I gave up my keys over a year ago. Whenever I am near a highway, I thank my lucky stars that I'm not driving. Maybe I'm a little sensitive to safety concerns such as falling asleep at the wheel but even more to the sheer volume and movement of trucks, vans and cars racing at break neck speeds. No Scotty here to beam us up to wherever. Is it just a dream that someday getting around will be easier, safer and cleaner? A Catch-22 dilemma: we can't live with our vehicles and can't live without them. But we are powerless to stop supporting the production of internal combustion engines, blinding ourselves to the consequences.
Aside from vehicles, over one-third of the GHG (Green House Gases) produced come from burning fossil fuel (coal) mainly in the northern hemispheres to produce electricity (remember acid rain?). "Greenhouse effect" refers to heat retention of trace gases and water vapour in the lower atmosphere. Some CO2 is natural and crucial in insulating the earth from dangerous temperature differences, but more heat is trapped and less lost into space leaving concentrations of CO2 and other gases to grow from 300ppm to 400ppm during the last 100 years. Just two degrees temperature increase of air and ocean at the earth's surface sets a dangerous precedence. It is predicted we face catastrophic drought, flash floods, extreme weather, melting glaciers and Arctic ice, disappearing coastlines, and many more undetermined events.
COP-21 (Conference of Parties) meeting in Paris this month is the 21st of the series. 195 members will attempt to facilitate binding agreements and commit to a plan and invest. Success or failure of the talks rests on those investing. President Barrack Obama of the United States, Xi Jinping of China and Narendra Modi, Prime Minister of India will be present - leaders of three countries having the most GHG. Nations agree on the fact that GHG's will circulate the world, so every country's CO2 problem will be everybody's problem.
The buzz word is "renewable energy" which is energy that generates from natural resources and supplied for human lifespan and is not at risk of depletion.
When water flows at the blades of a turbine, making it spin the turbine generates hydroelectricity which is a major renewable source of energy.
A biomass is a biological material in a solid, liquid or gaseous form that has stored sunlight in the form of chemical energy. Wood is an example. Costa Rica and Brazil have increased forest areas by 10% the last decade and aim to be carbon neutral (no GHG by 2021). 90% of their electricity comes from renewable sources, and they've reduced emissions from deforestation and forest degradation as well which has opened the potential growth of biofuels for reducing emissions from vehicles.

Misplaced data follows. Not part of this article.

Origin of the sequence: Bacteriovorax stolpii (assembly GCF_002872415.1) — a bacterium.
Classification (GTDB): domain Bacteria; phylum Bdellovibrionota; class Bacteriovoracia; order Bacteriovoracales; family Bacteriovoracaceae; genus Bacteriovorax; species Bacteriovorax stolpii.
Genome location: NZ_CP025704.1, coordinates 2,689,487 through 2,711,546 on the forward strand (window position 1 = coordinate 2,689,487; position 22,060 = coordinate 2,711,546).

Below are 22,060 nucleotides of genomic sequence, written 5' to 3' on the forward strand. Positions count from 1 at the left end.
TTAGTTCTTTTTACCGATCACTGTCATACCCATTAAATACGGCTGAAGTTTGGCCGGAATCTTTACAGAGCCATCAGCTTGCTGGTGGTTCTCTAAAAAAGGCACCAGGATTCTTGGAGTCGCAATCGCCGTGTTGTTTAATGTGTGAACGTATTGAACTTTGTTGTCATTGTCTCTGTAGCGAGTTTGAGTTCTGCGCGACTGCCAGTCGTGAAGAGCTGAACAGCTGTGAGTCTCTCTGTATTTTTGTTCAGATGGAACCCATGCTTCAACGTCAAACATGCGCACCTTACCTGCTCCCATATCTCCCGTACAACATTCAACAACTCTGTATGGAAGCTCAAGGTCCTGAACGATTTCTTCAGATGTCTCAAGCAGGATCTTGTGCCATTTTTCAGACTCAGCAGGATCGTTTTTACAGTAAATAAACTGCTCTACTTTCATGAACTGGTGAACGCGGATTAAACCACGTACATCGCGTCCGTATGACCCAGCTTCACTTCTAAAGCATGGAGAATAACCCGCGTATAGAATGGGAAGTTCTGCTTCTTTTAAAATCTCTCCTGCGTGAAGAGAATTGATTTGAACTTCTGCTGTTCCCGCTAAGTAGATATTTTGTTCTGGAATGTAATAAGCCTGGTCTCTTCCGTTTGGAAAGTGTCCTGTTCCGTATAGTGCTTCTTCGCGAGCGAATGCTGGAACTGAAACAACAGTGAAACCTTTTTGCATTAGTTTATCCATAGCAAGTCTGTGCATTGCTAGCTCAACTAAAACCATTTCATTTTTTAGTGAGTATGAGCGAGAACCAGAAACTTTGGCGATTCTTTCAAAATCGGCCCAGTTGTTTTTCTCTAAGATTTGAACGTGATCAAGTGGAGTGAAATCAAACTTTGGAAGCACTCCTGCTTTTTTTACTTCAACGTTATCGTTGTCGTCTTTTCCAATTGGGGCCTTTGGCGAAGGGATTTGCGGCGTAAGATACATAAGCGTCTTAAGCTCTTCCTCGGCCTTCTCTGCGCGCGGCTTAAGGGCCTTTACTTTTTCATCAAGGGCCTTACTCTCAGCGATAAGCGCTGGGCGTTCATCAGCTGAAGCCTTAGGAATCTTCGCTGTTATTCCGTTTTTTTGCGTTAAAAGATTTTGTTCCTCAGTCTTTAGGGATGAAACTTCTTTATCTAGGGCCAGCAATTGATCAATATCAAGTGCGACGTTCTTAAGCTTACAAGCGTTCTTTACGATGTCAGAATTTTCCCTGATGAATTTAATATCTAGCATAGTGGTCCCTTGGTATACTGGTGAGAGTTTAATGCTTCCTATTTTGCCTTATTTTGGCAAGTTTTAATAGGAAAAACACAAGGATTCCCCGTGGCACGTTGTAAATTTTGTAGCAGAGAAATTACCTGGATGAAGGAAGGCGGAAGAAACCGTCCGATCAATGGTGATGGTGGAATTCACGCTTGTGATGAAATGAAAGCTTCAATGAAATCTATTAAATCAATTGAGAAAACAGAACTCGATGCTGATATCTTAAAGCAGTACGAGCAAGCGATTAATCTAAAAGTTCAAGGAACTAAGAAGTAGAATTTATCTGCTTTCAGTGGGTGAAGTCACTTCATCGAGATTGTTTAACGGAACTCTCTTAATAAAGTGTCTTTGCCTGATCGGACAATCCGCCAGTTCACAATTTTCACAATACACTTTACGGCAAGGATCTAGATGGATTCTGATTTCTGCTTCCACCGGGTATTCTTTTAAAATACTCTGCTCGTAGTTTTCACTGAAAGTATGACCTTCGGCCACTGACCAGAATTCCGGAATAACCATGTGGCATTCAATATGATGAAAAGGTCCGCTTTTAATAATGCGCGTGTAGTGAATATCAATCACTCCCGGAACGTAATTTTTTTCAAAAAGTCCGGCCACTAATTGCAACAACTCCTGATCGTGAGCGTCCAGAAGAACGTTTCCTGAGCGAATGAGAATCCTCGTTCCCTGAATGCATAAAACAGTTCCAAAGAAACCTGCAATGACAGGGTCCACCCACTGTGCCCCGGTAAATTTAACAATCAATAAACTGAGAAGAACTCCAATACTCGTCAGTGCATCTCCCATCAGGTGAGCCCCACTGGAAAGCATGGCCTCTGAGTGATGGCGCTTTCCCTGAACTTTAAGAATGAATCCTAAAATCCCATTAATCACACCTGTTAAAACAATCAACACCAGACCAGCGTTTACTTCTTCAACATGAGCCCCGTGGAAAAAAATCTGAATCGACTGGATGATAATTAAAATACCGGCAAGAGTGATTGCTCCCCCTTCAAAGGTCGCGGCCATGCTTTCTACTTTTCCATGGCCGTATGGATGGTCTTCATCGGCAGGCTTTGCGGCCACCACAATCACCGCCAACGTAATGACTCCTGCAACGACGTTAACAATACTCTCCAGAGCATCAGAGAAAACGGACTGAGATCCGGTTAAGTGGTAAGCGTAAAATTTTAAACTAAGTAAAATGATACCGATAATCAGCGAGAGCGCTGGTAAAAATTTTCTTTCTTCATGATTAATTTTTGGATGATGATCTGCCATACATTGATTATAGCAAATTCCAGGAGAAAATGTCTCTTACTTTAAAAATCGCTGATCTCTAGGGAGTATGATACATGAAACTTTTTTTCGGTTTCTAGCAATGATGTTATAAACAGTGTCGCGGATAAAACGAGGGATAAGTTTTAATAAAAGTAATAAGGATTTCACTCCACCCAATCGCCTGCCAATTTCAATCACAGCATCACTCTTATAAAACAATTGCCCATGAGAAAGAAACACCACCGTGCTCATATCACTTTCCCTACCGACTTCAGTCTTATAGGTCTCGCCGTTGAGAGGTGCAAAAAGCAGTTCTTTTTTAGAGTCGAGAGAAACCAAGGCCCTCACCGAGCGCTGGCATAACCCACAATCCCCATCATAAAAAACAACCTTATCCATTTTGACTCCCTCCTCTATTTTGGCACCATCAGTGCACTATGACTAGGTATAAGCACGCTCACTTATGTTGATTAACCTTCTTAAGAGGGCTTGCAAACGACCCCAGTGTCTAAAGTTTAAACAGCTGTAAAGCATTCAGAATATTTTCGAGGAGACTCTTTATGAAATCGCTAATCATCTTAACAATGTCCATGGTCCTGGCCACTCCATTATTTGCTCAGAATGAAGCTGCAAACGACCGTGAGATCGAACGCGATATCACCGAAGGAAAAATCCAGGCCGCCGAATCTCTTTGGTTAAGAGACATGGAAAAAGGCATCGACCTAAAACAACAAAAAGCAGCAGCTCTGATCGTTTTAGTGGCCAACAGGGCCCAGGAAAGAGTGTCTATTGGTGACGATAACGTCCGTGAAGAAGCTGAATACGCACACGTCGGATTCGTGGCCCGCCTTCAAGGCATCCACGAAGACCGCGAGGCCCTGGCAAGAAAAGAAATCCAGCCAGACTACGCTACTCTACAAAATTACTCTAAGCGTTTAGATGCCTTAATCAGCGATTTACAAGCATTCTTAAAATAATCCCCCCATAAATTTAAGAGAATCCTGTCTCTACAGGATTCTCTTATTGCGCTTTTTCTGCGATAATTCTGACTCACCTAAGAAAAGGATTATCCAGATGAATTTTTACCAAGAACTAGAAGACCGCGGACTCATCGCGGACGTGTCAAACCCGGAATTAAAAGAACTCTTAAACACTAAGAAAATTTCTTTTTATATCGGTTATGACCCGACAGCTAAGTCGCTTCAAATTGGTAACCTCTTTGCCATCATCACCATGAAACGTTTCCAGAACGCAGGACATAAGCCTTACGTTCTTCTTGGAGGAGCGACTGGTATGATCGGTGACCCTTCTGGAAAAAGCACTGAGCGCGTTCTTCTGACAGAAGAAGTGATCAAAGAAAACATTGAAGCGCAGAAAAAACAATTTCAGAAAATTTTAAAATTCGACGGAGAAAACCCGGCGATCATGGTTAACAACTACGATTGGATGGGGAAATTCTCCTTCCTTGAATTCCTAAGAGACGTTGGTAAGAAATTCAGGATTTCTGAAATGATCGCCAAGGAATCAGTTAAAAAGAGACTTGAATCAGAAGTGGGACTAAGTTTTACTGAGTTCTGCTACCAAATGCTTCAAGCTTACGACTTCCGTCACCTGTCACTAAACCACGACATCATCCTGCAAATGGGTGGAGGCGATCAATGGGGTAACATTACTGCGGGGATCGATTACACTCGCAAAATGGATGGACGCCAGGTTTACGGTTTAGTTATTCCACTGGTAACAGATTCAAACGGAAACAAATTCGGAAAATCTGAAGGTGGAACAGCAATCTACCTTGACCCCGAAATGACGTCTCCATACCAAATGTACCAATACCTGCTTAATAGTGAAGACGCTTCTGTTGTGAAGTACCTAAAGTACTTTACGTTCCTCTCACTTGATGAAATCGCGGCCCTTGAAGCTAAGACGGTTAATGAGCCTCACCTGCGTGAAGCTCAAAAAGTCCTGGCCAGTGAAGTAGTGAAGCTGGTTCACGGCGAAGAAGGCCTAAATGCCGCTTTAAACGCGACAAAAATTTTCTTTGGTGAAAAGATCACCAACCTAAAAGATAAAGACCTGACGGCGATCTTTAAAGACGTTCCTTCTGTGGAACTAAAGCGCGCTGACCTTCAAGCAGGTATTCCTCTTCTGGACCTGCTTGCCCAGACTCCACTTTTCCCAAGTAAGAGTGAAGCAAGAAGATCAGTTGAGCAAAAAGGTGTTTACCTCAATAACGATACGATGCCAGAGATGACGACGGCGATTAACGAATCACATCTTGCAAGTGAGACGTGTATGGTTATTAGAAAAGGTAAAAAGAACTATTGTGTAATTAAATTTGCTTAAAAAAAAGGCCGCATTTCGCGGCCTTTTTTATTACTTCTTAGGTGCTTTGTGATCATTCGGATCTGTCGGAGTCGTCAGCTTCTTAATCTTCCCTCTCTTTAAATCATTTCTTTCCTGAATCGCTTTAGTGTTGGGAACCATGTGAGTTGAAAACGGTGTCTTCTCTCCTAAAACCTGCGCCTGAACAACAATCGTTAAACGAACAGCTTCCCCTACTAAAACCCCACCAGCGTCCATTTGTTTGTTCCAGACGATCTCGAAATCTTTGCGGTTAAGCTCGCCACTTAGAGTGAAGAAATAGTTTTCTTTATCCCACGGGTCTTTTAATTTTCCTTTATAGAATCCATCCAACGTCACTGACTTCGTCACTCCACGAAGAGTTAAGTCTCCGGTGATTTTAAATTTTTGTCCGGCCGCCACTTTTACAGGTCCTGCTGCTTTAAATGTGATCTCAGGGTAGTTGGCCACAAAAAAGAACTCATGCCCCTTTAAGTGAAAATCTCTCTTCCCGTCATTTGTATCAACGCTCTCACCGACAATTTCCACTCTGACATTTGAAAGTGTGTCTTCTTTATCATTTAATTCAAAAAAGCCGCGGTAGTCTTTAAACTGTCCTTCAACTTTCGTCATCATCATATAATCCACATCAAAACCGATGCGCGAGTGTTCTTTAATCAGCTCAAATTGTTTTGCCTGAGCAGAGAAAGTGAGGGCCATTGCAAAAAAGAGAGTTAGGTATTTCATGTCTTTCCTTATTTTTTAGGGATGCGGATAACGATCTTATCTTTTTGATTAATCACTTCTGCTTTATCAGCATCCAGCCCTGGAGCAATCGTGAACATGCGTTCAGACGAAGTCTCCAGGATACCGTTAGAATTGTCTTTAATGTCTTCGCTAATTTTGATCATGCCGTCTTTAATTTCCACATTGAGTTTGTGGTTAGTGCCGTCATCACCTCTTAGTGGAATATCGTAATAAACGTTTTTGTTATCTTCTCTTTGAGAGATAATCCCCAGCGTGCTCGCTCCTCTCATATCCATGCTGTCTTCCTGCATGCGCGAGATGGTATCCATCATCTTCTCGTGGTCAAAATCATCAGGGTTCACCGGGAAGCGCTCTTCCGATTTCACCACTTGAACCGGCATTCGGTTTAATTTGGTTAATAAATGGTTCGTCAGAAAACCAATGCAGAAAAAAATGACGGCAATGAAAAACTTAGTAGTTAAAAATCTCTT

In 2011 Canada had 3,094 wind turbines operating on 152 wind farms totalling an installed capacity of 5,265 megawatts, compared with only 60 wind turbines, eight wind farms and 23 megawatts in 1997. A good wind source is required. Some are known to cause ill health to residents due to repetitive noise.
The sun’s radiant energy can be used to provide lighting and heat for buildings and to produce electricity. Of course, it only works when the sun is shining.
Technologies have been developed to convert the energy of ocean waves and tides into electricity or other useful forms of power. Technical, economic and environmental barriers are impeding this; as a result, ocean energy is currently not a widely exploited energy source in Canada.
Energy for Humanity claims that organizations excluding nuclear energy are being irresponsible. Nuclear power is, according to studies, one of our safest ways to produce energy.
An authority on climate change James Hansen worked for NASA's Goddard Institute for Space Studies explains:
So our best-case scenario, based on our most optimistic forecasts for renewable energy, would still result in severe climate change, with all its dire consequences: shifting climatic zones, freshwater shortages, eroding coasts, and ocean acidification, among others. Our reckoning showed that reversing the trend would require both radical technological advances in cheap zero-carbon energy, as well as a method of extracting CO2 from the atmosphere and sequestering the carbon
Mr Hansen makes some predictions about a future filled with unimaginable circumstances. Can we prove him wrong?
“ If all power plants and industrial facilities switch over to zero-carbon energy sources right now, we’ll still be left with a ruinous amount of CO2 in the atmosphere. It would take centuries for atmospheric levels to return to normal, which means centuries of warming and instability. ”
It's early in December. Canada and Europe are experiencing record temperatures so why should I care about global warming? Who doesn't love these pleasant forecasts until they change? Change is imminent, and I still get a premonition staring at the traffic rushing by more madly it seems.©